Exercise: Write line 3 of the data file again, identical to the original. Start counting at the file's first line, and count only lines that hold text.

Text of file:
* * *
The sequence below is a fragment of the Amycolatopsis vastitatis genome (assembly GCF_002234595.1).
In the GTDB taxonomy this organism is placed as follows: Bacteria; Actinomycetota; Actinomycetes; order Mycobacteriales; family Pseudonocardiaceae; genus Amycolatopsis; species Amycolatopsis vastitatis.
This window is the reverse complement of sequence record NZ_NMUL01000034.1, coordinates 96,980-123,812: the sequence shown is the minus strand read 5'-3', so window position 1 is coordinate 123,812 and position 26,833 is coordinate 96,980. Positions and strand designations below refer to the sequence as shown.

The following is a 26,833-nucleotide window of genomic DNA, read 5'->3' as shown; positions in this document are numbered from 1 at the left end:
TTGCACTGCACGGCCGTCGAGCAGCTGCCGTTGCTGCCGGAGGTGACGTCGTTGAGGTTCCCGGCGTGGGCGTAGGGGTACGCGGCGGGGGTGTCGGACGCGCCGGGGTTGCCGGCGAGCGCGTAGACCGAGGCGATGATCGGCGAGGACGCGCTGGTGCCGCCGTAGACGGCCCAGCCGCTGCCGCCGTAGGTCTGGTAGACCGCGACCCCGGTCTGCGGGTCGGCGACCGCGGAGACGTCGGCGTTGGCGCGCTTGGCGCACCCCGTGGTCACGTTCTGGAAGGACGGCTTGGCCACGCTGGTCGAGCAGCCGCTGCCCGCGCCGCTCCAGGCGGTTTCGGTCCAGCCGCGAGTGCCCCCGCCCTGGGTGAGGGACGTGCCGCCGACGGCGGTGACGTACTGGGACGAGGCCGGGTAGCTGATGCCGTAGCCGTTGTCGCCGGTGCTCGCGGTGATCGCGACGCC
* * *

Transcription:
This window is the reverse complement of sequence record NZ_NMUL01000034.1, coordinates 96,980-123,812: the sequence shown is the minus strand read 5'-3', so window position 1 is coordinate 123,812 and position 26,833 is coordinate 96,980. Positions and strand designations below refer to the sequence as shown.